By Marie Burge (commentary)
The P.E.I. Working Group for a Livable Income welcomes the comments of Premier Ghiz in response to guaranteed income questions in the legislature on April 3, 2014. Progressive Conservative Independent MLA Olive Crane asked the premier about his knowledge of a Manitoba four-year experiment implementing a guaranteed annual income system. He indicated that he has knowledge of it and that people within his government are currently discussing how a guaranteed income would work in P.E.I.
Of special interest to the P.E.I. Working Group for a Livable Income is that the premier speaks of having government explorations done in conjunction with interested groups in the private sector, which includes community-based organizations.
Since its beginnings in 2003 the Working Group has supported a guaranteed annual income as a way of ensuring that all people would have enough to cover basics needs and to live with dignity. Over the past year the Working Group, as one of the first community organizations in Canada to do this, developed the beginnings of a Basic Income Guarantee (B.I.G.) Campaign. Now other groups, springing up all across the country, along with a national body, B.I.G. Push, have researched the nature and feasibility of basic income guarantee. Many look to P.E.I. as an ideal place to have one of the pilots (or tests) implemented. P.E.I.’s B.I.G. Campaign maintains continuous communication with sister organizations in other provinces.
The B.I.G. Campaign in P.E.I. set out two objectives for promotion: to meet with politicians of all parties: and to sponsor presentations to engage the wider community in discussing the meaning and aims of basic income guarantee and to get suggestions from the community.
Not all political parties have responded to the invitation to meet, but those who have, were generally supportive. When presented with the data, they can easily see B.I.G. as an investment. Most of the required money is already in the system in the form of multiple social programs, which could eventually be replaced. Some politicians have offered invaluable suggestions and some have promised to stay in contact with the campaign.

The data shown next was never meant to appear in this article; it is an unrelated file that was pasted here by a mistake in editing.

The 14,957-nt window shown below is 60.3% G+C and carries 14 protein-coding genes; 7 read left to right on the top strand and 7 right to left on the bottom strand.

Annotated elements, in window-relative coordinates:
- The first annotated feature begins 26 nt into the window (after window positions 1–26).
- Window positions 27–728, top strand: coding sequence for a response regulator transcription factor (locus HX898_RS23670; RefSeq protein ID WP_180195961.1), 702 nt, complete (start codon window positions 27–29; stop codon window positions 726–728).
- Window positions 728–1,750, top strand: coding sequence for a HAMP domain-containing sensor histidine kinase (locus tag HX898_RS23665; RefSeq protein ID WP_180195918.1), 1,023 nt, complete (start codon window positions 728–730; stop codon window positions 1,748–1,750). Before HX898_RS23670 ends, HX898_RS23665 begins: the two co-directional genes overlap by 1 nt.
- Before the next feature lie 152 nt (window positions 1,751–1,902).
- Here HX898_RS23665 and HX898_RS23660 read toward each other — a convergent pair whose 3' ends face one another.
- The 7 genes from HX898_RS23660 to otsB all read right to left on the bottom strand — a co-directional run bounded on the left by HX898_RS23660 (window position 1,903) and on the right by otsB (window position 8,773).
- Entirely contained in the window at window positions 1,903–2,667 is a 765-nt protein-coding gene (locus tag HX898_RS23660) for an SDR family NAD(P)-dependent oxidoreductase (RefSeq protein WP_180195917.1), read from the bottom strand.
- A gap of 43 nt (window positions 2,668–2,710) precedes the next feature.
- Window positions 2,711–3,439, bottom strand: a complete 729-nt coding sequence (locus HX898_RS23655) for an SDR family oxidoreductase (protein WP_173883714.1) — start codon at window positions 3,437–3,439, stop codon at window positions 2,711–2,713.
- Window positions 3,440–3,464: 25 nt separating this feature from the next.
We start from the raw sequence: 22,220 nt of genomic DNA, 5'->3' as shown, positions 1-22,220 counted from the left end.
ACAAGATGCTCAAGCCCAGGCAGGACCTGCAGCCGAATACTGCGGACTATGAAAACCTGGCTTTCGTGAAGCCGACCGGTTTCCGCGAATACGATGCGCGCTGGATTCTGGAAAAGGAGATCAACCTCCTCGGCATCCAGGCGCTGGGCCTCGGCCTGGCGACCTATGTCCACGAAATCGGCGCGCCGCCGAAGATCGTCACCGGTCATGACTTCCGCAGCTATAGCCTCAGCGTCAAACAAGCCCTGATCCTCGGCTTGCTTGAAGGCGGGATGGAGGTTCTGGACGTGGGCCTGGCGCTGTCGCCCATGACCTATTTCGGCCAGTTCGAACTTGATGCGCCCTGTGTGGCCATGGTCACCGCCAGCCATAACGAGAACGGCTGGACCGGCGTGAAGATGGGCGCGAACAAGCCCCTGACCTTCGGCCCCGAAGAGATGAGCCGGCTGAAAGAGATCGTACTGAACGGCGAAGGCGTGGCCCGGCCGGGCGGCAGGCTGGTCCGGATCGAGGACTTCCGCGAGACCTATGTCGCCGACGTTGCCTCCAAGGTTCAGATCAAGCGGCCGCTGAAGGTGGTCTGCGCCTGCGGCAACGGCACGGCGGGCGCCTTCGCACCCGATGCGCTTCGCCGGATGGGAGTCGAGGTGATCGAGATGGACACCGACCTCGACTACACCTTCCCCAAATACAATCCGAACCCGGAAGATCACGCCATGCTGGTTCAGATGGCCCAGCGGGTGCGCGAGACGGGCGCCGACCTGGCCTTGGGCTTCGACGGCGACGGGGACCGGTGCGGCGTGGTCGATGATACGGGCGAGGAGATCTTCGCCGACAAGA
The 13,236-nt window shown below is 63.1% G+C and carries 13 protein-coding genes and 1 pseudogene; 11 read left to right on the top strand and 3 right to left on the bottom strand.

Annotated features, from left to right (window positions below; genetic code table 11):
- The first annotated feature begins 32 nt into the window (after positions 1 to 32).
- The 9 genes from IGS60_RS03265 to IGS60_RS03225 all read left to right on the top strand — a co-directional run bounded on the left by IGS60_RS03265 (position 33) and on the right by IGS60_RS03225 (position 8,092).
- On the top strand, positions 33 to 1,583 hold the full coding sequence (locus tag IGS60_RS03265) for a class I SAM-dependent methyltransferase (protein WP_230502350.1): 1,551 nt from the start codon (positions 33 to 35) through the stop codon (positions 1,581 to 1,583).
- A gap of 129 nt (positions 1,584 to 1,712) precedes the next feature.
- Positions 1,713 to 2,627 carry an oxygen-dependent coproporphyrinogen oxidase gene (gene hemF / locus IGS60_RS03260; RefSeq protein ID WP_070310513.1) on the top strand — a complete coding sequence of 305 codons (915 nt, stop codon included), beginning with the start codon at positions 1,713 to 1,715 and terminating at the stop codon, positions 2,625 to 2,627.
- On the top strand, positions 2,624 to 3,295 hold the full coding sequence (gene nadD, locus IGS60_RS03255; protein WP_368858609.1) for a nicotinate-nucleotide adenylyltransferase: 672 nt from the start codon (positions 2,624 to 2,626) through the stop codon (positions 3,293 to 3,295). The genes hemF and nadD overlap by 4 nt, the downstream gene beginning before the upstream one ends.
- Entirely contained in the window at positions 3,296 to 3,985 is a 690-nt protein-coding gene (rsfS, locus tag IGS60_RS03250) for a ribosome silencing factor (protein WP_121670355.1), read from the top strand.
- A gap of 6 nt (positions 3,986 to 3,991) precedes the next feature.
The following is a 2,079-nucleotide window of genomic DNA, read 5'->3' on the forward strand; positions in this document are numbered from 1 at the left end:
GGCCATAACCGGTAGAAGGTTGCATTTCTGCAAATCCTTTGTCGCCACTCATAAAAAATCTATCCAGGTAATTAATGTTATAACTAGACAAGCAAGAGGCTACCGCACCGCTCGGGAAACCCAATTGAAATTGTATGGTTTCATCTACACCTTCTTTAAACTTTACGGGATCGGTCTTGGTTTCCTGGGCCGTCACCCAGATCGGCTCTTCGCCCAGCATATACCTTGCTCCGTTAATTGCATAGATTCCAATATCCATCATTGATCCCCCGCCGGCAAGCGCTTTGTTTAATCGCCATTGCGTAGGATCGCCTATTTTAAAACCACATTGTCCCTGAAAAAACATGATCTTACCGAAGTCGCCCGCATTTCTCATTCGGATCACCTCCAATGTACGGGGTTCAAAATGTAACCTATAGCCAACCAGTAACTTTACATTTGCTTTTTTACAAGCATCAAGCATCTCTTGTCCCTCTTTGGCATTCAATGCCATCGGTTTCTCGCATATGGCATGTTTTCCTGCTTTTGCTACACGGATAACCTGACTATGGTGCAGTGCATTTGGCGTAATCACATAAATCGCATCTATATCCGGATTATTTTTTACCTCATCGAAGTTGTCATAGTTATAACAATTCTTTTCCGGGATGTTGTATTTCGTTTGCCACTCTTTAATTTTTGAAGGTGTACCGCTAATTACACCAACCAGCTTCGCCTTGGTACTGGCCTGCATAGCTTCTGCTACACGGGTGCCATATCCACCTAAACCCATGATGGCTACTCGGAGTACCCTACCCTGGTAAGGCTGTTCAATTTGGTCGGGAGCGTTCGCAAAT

An important point we made with politicians is that basic income guarantee requires a non-partisan approach. Across the country, politicians of all stripes are weighing in to support basic income guarantee in whatever form is required to provide livable income for all people. We also feel that the matter is too serious and too important to wait until the ‘right government’ is in place in Ottawa before P.E.I. makes an official start on basic income guarantee. It will be a great deal of work, within government and in the community, to set the stage for this system; it should not be delayed.
B.I.G. proponents insist that B.I.G. is not a glorified social assistance program. It is a system which guarantees a basic livable income to everyone, for example: seniors, youth, workers, family-based business people and primary producers, persons with disabilities, and newcomers to Canada. It is important to emphasize that BIG payments merely bring people up to the poverty line. It is not luxury. Most people want more than bare-minimum living. Research is showing that a guaranteed income proves to be a great incentive to work for a better life.
In the area of community involvement, the P.E.I. Working Group for a Livable Income has already received a number of requests for presentations from churches, labour and seniors groups. Information forums are being organized, one in each county, for the third week of April. The forums will give people a chance to learn more about B.I.G., and offer their ideas about how it might work, and why they might think it is important to them.
Marie Burge, Mermaid,
Member of Cooper Institute,
and P.E.I. Working Group for a Livable Income